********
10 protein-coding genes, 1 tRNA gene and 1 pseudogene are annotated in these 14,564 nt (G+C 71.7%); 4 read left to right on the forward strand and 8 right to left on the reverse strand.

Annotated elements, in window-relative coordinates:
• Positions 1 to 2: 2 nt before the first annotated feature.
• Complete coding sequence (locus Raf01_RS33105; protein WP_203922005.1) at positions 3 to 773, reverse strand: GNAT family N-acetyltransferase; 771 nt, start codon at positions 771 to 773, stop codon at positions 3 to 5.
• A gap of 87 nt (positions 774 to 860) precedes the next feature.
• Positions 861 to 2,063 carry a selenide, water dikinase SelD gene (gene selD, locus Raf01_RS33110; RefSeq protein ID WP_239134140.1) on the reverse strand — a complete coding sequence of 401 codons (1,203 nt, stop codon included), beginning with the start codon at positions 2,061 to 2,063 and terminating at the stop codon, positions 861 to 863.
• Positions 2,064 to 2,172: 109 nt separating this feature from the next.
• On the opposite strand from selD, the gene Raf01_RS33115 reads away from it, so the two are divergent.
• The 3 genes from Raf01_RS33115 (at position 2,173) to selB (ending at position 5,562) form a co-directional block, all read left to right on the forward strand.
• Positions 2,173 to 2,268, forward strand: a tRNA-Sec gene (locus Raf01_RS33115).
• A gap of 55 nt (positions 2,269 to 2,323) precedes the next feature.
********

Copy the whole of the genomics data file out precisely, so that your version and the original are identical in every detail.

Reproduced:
10 protein-coding genes, 1 tRNA gene and 1 pseudogene are annotated in these 14,564 nt (G+C 71.7%); 4 read left to right on the forward strand and 8 right to left on the reverse strand.

Annotated elements, in window-relative coordinates:
• Positions 1 to 2: 2 nt before the first annotated feature.
• Complete coding sequence (locus Raf01_RS33105; protein WP_203922005.1) at positions 3 to 773, reverse strand: GNAT family N-acetyltransferase; 771 nt, start codon at positions 771 to 773, stop codon at positions 3 to 5.
• A gap of 87 nt (positions 774 to 860) precedes the next feature.
• Positions 861 to 2,063 carry a selenide, water dikinase SelD gene (gene selD, locus Raf01_RS33110; RefSeq protein ID WP_239134140.1) on the reverse strand — a complete coding sequence of 401 codons (1,203 nt, stop codon included), beginning with the start codon at positions 2,061 to 2,063 and terminating at the stop codon, positions 861 to 863.
• Positions 2,064 to 2,172: 109 nt separating this feature from the next.
• On the opposite strand from selD, the gene Raf01_RS33115 reads away from it, so the two are divergent.
• The 3 genes from Raf01_RS33115 (at position 2,173) to selB (ending at position 5,562) form a co-directional block, all read left to right on the forward strand.
• Positions 2,173 to 2,268, forward strand: a tRNA-Sec gene (locus Raf01_RS33115).
• A gap of 55 nt (positions 2,269 to 2,323) precedes the next feature.